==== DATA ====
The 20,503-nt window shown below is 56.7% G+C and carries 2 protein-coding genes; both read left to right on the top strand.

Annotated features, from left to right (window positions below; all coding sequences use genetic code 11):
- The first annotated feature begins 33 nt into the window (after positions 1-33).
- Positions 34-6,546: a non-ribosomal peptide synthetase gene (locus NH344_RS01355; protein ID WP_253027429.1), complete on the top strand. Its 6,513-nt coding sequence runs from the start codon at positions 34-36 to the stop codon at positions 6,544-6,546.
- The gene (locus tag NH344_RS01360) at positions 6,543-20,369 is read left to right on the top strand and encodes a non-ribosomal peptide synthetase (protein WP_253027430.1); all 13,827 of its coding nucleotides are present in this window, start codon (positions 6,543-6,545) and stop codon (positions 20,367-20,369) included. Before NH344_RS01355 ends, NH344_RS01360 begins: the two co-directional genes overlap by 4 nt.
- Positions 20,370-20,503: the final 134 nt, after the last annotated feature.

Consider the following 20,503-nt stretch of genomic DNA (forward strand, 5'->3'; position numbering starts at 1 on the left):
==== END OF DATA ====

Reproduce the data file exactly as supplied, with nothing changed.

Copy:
The 20,503-nt window shown below is 56.7% G+C and carries 2 protein-coding genes; both read left to right on the top strand.

Annotated features, from left to right (window positions below; all coding sequences use genetic code 11):
- The first annotated feature begins 33 nt into the window (after positions 1-33).
- Positions 34-6,546: a non-ribosomal peptide synthetase gene (locus NH344_RS01355; protein ID WP_253027429.1), complete on the top strand. Its 6,513-nt coding sequence runs from the start codon at positions 34-36 to the stop codon at positions 6,544-6,546.
- The gene (locus tag NH344_RS01360) at positions 6,543-20,369 is read left to right on the top strand and encodes a non-ribosomal peptide synthetase (protein WP_253027430.1); all 13,827 of its coding nucleotides are present in this window, start codon (positions 6,543-6,545) and stop codon (positions 20,367-20,369) included. Before NH344_RS01355 ends, NH344_RS01360 begins: the two co-directional genes overlap by 4 nt.
- Positions 20,370-20,503: the final 134 nt, after the last annotated feature.

Consider the following 20,503-nt stretch of genomic DNA (forward strand, 5'->3'; position numbering starts at 1 on the left):